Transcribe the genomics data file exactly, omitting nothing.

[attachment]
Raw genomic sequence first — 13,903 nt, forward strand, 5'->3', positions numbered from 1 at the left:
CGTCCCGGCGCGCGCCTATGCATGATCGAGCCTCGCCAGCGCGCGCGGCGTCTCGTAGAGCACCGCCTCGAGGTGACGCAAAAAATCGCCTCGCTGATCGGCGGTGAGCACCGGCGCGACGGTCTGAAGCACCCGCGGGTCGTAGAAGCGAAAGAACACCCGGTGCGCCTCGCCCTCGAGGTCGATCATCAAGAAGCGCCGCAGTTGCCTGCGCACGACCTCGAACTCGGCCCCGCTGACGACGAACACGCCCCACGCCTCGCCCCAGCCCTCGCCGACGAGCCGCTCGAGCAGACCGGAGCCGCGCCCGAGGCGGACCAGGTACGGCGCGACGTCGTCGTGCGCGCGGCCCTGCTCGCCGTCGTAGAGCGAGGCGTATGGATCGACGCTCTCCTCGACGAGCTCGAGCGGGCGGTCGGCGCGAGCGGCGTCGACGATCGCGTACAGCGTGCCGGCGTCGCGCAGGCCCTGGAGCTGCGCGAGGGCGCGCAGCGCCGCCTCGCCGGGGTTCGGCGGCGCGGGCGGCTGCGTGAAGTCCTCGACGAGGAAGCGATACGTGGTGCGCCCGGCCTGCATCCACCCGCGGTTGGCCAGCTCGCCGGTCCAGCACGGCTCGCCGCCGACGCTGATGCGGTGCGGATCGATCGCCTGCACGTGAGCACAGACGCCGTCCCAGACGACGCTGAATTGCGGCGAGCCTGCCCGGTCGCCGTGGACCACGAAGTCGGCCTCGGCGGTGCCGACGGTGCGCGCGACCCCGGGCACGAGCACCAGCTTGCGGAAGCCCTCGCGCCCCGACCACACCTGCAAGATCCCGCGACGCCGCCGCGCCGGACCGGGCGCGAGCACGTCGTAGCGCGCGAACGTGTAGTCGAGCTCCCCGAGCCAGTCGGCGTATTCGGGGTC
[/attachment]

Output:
Raw genomic sequence first — 13,903 nt, forward strand, 5'->3', positions numbered from 1 at the left:
CGTCCCGGCGCGCGCCTATGCATGATCGAGCCTCGCCAGCGCGCGCGGCGTCTCGTAGAGCACCGCCTCGAGGTGACGCAAAAAATCGCCTCGCTGATCGGCGGTGAGCACCGGCGCGACGGTCTGAAGCACCCGCGGGTCGTAGAAGCGAAAGAACACCCGGTGCGCCTCGCCCTCGAGGTCGATCATCAAGAAGCGCCGCAGTTGCCTGCGCACGACCTCGAACTCGGCCCCGCTGACGACGAACACGCCCCACGCCTCGCCCCAGCCCTCGCCGACGAGCCGCTCGAGCAGACCGGAGCCGCGCCCGAGGCGGACCAGGTACGGCGCGACGTCGTCGTGCGCGCGGCCCTGCTCGCCGTCGTAGAGCGAGGCGTATGGATCGACGCTCTCCTCGACGAGCTCGAGCGGGCGGTCGGCGCGAGCGGCGTCGACGATCGCGTACAGCGTGCCGGCGTCGCGCAGGCCCTGGAGCTGCGCGAGGGCGCGCAGCGCCGCCTCGCCGGGGTTCGGCGGCGCGGGCGGCTGCGTGAAGTCCTCGACGAGGAAGCGATACGTGGTGCGCCCGGCCTGCATCCACCCGCGGTTGGCCAGCTCGCCGGTCCAGCACGGCTCGCCGCCGACGCTGATGCGGTGCGGATCGATCGCCTGCACGTGAGCACAGACGCCGTCCCAGACGACGCTGAATTGCGGCGAGCCTGCCCGGTCGCCGTGGACCACGAAGTCGGCCTCGGCGGTGCCGACGGTGCGCGCGACCCCGGGCACGAGCACCAGCTTGCGGAAGCCCTCGCGCCCCGACCACACCTGCAAGATCCCGCGACGCCGCCGCGCCGGACCGGGCGCGAGCACGTCGTAGCGCGCGAACGTGTAGTCGAGCTCCCCGAGCCAGTCGGCGTATTCGGGGTC